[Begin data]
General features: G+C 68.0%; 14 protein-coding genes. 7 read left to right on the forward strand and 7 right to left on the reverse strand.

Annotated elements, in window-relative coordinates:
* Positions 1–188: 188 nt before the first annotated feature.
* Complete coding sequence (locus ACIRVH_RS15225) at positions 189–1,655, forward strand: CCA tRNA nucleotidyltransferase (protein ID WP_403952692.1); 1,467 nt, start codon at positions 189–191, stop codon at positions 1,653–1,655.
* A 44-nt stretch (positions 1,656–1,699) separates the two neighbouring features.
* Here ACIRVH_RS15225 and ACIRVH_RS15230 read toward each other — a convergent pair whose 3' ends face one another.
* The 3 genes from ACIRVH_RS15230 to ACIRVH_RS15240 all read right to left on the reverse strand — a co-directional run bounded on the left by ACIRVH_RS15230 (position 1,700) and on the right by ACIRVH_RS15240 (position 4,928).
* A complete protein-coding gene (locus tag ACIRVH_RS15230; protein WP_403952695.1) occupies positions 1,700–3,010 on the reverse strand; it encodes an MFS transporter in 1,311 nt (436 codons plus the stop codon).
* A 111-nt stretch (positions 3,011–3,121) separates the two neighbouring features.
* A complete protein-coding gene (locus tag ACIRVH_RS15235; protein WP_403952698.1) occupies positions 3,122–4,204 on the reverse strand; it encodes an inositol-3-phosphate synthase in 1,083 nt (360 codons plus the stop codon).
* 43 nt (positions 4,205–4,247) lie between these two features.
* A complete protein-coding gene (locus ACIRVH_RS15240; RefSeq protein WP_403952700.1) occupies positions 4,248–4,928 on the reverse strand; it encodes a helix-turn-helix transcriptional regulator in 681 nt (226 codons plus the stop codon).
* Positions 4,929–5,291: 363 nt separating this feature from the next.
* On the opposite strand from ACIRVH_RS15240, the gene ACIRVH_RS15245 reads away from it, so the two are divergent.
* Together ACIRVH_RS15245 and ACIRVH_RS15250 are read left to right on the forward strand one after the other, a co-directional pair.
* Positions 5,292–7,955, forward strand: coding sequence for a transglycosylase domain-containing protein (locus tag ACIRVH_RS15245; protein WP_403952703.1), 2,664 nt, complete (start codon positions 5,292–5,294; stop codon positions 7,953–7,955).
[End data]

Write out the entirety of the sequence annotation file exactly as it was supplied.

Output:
General features: G+C 68.0%; 14 protein-coding genes. 7 read left to right on the forward strand and 7 right to left on the reverse strand.

Annotated elements, in window-relative coordinates:
* Positions 1–188: 188 nt before the first annotated feature.
* Complete coding sequence (locus ACIRVH_RS15225) at positions 189–1,655, forward strand: CCA tRNA nucleotidyltransferase (protein ID WP_403952692.1); 1,467 nt, start codon at positions 189–191, stop codon at positions 1,653–1,655.
* A 44-nt stretch (positions 1,656–1,699) separates the two neighbouring features.
* Here ACIRVH_RS15225 and ACIRVH_RS15230 read toward each other — a convergent pair whose 3' ends face one another.
* The 3 genes from ACIRVH_RS15230 to ACIRVH_RS15240 all read right to left on the reverse strand — a co-directional run bounded on the left by ACIRVH_RS15230 (position 1,700) and on the right by ACIRVH_RS15240 (position 4,928).
* A complete protein-coding gene (locus tag ACIRVH_RS15230; protein WP_403952695.1) occupies positions 1,700–3,010 on the reverse strand; it encodes an MFS transporter in 1,311 nt (436 codons plus the stop codon).
* A 111-nt stretch (positions 3,011–3,121) separates the two neighbouring features.
* A complete protein-coding gene (locus tag ACIRVH_RS15235; protein WP_403952698.1) occupies positions 3,122–4,204 on the reverse strand; it encodes an inositol-3-phosphate synthase in 1,083 nt (360 codons plus the stop codon).
* 43 nt (positions 4,205–4,247) lie between these two features.
* A complete protein-coding gene (locus ACIRVH_RS15240; RefSeq protein WP_403952700.1) occupies positions 4,248–4,928 on the reverse strand; it encodes a helix-turn-helix transcriptional regulator in 681 nt (226 codons plus the stop codon).
* Positions 4,929–5,291: 363 nt separating this feature from the next.
* On the opposite strand from ACIRVH_RS15240, the gene ACIRVH_RS15245 reads away from it, so the two are divergent.
* Together ACIRVH_RS15245 and ACIRVH_RS15250 are read left to right on the forward strand one after the other, a co-directional pair.
* Positions 5,292–7,955, forward strand: coding sequence for a transglycosylase domain-containing protein (locus tag ACIRVH_RS15245; protein WP_403952703.1), 2,664 nt, complete (start codon positions 5,292–5,294; stop codon positions 7,953–7,955).